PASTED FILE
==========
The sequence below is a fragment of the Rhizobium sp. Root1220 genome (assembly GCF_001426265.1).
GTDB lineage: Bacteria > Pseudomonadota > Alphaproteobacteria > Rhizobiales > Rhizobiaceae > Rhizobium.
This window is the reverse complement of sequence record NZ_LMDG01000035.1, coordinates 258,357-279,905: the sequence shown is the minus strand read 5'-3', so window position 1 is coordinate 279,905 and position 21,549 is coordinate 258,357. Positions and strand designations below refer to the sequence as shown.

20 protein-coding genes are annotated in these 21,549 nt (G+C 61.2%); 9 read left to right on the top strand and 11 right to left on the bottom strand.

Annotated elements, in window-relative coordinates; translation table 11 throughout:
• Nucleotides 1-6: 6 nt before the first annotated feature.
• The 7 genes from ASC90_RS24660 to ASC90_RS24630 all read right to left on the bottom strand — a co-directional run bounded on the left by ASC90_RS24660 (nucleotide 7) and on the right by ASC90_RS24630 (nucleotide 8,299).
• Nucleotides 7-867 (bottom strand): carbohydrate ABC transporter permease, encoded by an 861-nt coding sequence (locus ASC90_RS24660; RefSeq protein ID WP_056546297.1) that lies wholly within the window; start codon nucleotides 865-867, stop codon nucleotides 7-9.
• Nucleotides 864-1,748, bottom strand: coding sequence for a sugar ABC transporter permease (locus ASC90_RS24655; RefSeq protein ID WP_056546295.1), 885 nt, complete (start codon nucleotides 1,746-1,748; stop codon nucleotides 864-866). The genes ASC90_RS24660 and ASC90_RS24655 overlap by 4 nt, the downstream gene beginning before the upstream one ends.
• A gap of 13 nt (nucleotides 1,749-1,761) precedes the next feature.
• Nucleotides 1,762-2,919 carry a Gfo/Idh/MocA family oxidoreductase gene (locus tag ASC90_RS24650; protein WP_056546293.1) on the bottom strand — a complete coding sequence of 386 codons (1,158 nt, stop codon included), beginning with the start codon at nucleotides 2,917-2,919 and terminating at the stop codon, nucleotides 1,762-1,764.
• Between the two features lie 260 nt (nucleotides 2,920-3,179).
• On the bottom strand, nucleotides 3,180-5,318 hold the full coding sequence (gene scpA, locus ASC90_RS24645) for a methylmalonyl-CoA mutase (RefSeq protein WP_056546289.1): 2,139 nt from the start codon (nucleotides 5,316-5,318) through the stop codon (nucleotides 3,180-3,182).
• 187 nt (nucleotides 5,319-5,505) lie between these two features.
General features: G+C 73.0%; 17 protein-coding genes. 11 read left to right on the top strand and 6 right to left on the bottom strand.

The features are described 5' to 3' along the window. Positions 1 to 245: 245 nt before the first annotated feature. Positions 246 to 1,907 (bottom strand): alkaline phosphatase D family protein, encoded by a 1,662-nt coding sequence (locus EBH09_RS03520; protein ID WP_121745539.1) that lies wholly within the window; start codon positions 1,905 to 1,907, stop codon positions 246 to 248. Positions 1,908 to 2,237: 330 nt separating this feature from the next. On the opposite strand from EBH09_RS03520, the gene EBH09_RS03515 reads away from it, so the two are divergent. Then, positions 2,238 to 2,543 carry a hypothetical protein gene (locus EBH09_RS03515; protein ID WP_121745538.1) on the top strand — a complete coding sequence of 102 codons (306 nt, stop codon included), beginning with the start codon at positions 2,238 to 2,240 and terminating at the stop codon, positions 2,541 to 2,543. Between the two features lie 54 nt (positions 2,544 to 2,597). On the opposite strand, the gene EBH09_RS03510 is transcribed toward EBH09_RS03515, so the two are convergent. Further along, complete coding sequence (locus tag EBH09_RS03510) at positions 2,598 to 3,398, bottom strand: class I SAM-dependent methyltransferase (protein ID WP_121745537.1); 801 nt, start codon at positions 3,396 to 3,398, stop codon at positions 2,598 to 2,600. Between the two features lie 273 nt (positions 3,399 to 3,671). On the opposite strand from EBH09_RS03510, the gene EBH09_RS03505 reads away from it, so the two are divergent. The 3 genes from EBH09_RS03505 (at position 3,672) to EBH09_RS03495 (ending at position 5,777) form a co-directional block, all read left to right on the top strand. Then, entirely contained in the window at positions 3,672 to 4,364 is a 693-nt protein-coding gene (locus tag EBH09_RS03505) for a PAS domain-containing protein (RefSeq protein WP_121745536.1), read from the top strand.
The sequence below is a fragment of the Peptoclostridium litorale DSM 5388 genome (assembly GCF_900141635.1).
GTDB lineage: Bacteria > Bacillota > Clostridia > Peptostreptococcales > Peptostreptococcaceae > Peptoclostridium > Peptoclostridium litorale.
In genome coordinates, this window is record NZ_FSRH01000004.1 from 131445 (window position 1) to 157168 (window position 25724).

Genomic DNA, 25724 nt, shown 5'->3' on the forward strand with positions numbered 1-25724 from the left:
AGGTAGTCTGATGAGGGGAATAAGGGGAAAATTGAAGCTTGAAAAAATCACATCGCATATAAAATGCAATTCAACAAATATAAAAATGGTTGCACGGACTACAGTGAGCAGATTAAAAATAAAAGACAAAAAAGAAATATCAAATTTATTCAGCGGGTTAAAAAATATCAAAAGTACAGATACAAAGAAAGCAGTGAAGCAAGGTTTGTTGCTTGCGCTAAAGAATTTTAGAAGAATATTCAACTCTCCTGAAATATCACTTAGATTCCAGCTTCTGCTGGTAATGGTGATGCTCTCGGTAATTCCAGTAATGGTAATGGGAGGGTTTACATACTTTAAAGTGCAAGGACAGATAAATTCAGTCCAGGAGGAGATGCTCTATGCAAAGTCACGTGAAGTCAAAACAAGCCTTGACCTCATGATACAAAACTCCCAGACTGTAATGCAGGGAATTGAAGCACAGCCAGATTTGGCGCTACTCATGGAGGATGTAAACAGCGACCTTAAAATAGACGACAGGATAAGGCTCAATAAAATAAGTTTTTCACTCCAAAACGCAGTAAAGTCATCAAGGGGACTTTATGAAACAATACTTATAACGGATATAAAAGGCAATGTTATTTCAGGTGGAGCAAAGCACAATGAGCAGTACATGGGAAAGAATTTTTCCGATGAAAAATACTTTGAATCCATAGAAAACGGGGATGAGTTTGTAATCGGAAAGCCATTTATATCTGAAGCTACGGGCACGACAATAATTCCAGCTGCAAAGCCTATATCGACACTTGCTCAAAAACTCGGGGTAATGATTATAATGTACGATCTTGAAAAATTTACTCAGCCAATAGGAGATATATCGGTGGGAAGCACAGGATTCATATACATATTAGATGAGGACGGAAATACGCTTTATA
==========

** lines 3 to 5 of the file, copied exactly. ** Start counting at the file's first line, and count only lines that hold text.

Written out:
This window is the reverse complement of sequence record NZ_LMDG01000035.1, coordinates 258,357-279,905: the sequence shown is the minus strand read 5'-3', so window position 1 is coordinate 279,905 and position 21,549 is coordinate 258,357. Positions and strand designations below refer to the sequence as shown.

20 protein-coding genes are annotated in these 21,549 nt (G+C 61.2%); 9 read left to right on the top strand and 11 right to left on the bottom strand.

Annotated elements, in window-relative coordinates; translation table 11 throughout: